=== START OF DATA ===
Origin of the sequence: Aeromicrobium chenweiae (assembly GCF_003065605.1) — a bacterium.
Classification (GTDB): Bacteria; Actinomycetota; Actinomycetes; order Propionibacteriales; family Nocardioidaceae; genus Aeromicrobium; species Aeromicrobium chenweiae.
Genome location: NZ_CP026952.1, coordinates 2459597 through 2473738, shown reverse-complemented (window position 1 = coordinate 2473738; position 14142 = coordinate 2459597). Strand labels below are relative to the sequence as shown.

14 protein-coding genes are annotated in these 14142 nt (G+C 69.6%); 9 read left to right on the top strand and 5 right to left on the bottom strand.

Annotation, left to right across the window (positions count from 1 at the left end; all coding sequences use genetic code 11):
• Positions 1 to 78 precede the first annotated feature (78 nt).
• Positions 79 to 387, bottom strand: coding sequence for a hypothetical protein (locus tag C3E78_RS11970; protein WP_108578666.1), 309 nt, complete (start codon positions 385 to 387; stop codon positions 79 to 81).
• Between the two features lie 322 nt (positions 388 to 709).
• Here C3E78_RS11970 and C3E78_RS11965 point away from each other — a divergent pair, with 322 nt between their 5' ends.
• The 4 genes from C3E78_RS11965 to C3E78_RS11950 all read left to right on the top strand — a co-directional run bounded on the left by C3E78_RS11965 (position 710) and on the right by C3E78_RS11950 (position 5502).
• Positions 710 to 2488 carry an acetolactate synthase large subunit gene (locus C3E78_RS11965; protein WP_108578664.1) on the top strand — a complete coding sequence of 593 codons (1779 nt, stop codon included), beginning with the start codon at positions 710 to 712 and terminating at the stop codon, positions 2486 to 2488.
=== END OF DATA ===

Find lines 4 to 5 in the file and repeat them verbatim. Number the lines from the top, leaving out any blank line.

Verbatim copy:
14 protein-coding genes are annotated in these 14142 nt (G+C 69.6%); 9 read left to right on the top strand and 5 right to left on the bottom strand.

Annotation, left to right across the window (positions count from 1 at the left end; all coding sequences use genetic code 11):